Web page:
Full Federal Court makes finding on late night out for Telstra worker

The case centres on a compensation claim for a hip injury

Full Federal Court makes finding on late night out for Telstra worker

by Lauren Bishop and Claire Tota, HBA Legal

Key Points: Dring v Telstra Corporation Limited [2021] FCAFC 50

  • The Full Federal Court was asked to consider whether a Telstra employee sustained an injury arising out of, or in the course of, her employment
  • The Full Court considered the principles in Hatzimanolis, PVYW, and Westrupp, and whether there was a sufficient connection between the injury and the course of employment
  • The Full Federal Court found that the nexus between the employment and the injury had been broken and found in favour of Telstra

 

Background

Ms Dring was attending a workshop in Melbourne, organised by her employer, Telstra, in April 2016. The workshop took place over a number of days and Telstra organised hotel accommodation for Ms Dring. Ms Dring slipped over on wet tiles in the foyer of a hotel at 2:30am, after a night out socialising.

Ms Dring submitted a claim for workers' compensation in respect of an injury to her hip.  Telstra denied liability for Ms Dring's claim pursuant to section 14 of the Safety, Rehabilitation and Compensation Act 1988 (Cth) (the SRC Act), on the basis that the injury did not arise out of, or in the course of her employment. Ms Dring sought review of the decision in the Administrative Appeals Tribunal. The Tribunal affirmed the decision under review and Ms Dring appealed that decision to the Federal Court.

The Federal Court found that the central question of law raised was whether the Tribunal correctly applied the statutory expression "arising out of, or in the course of, the employee's employment" to the facts as it found them. The Federal Court resolved that question against Ms Dring by finding, in effect, that the Tribunal's finding that the injury did not arise out of, or in the course of, her employment was correct. Ms Dring appealed that decision to the Full Federal Court.

The law

Section 14 of the SRC Act provides that the employer is liable to pay compensation in respect of an injury suffered by an employee if the injury results in death, incapacity for work, or impairment.

An injury is defined under section 5A of the SRC Act as an injury arising out of, or in the course of, an employee's employment.

In Hatzimanolis v ANI Corporation Ltd  (1992) 173 CLR 473, the High Court found that an interval or interlude in an overall period or episode of work will ordinarily be seen as being in the course of employment if the employer expressly or impliedly induced or encouraged the employee to spend the interval or interlude at a particular place or in a particular way.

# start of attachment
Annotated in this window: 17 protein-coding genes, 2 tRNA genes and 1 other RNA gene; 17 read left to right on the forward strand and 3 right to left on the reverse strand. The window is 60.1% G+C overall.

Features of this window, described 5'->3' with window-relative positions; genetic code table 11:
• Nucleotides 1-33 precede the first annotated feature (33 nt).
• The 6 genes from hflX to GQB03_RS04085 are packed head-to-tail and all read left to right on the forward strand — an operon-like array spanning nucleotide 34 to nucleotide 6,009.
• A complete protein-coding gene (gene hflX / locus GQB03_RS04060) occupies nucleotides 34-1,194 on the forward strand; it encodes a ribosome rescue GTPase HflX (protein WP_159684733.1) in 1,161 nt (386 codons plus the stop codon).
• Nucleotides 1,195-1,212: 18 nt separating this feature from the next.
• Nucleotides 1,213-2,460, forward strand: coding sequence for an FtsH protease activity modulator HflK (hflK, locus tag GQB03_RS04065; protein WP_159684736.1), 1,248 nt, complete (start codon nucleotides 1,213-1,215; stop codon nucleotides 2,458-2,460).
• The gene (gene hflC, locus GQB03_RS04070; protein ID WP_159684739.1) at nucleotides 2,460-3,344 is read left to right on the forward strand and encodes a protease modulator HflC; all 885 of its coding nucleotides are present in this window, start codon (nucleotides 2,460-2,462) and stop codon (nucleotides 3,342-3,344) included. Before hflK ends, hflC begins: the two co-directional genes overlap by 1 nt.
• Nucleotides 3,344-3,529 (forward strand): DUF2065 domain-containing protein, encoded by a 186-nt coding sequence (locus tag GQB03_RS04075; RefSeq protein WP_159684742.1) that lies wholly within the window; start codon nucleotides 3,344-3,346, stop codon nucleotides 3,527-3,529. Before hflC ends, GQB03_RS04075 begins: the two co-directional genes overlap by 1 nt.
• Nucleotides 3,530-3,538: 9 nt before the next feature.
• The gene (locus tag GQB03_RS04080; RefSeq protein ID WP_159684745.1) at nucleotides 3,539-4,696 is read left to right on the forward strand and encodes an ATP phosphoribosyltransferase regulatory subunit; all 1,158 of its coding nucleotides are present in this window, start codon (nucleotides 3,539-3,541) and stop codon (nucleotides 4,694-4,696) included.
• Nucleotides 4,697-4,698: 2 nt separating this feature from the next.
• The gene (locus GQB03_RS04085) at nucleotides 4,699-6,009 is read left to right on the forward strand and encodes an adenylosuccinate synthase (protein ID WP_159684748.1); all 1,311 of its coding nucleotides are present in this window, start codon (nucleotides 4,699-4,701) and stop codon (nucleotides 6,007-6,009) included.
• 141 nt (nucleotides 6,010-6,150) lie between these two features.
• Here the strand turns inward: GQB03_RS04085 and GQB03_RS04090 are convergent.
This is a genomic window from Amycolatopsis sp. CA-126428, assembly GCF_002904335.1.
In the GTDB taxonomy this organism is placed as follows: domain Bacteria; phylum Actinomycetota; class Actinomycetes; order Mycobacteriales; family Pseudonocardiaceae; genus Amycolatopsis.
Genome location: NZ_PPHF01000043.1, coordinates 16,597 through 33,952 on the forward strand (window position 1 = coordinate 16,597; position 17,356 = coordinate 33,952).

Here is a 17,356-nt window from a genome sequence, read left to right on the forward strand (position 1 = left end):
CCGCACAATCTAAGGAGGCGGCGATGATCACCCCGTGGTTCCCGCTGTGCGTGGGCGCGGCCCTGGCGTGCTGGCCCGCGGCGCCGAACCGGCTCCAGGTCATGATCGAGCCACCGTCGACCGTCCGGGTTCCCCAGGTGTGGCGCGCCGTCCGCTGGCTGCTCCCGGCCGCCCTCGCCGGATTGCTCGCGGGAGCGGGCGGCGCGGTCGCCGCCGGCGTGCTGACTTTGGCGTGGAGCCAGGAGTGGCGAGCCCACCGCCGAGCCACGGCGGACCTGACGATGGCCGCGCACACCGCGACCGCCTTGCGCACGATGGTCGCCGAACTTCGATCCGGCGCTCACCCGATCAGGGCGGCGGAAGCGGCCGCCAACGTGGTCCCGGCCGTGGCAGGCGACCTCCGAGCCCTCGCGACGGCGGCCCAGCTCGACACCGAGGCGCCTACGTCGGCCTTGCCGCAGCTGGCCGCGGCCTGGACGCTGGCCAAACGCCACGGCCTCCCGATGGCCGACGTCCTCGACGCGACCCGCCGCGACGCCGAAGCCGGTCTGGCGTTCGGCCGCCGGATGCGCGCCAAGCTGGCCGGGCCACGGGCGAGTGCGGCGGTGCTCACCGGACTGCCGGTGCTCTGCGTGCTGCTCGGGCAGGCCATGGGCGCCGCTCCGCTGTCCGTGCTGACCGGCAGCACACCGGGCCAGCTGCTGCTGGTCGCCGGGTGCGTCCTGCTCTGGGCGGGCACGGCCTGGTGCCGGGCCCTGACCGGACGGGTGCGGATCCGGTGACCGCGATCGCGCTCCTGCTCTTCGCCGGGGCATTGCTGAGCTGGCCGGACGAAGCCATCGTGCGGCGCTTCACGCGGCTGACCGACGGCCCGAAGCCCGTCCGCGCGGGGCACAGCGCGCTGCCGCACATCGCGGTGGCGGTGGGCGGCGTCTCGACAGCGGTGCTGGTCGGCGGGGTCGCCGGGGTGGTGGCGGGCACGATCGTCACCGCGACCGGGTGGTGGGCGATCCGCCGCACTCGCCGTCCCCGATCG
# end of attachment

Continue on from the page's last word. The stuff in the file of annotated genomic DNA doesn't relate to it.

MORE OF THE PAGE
The decision in Comcare v PVYW (2013) 250 CLR 246 is authority for the proposition that for an injury to have occurred in an interval in a period of work to be in the course of employment, the circumstances in which the employee is injured must have resulted from the inducement or encouragement of the employer.

In Westrupp v Bis Industries Limited  [2015] FCAFC 173 the Full Federal Court found that there are two streams of analysis having their origins in two different circumstances – activity and place.

Conclusion:

Ms Dring argued that she sustained the hip injury at a place where her employer had encouraged and induced her to be.  She argued that the time at which the injury was suffered (2.30am) was irrelevant.

The Full Federal Court considered the issue was not as simple or straightforward as Ms Dring would have it. It was considered necessary to have regard to the activity Ms Dring was engaged in at the time the injury was suffered in order to determine whether the injury was sufficiently connected with her employment.

The Full Federal Court rejected the argument advanced on behalf of Ms Dring for the following reasons:

  • The observations in Hatzimanolis, PVYW and Westrupp cannot be unquestioningly transported from the context in which those observations were made and the reasons for those observations given, it forever remains the terms of section 14 which are to be applied to the facts of any given case
  • The above decisions do not support a proposition that any injury suffered by an employee at a place which the employee is required to be necessarily attracts compensation. There must be a "connection" between the injury and the employment
  • The reasons of the Tribunal, properly construed, proceed from a proper understanding of those decisions and do not seek to apply the terms of section 14 to the facts
  • Notwithstanding any defect in the reasons of the Tribunal, the ultimate conclusion of the Tribunal was in any event one of fact from which no appeal lay to the primary judge

Flick J concluded that "the extent and duration of [Ms Dring's] personal activity resulted in a broken nexus with her employment". There was broad agreement with Flick J's reasoning by Wigney J and Rangiah J.

Lessons learnt

The Full Federal Court's decision confirms that for an injury to be sustained in the course of employment, it must be sufficiently connected to the employee's employment. It is not enough that an employee was merely at a place at the request of their employer. The courts will also have regard to the activity the employee was engaged in at the time the injury was sustained.

We understand that Ms Dring has filed an application to the High Court for special leave to appeal the Full Federal Court Decision so watch this space!

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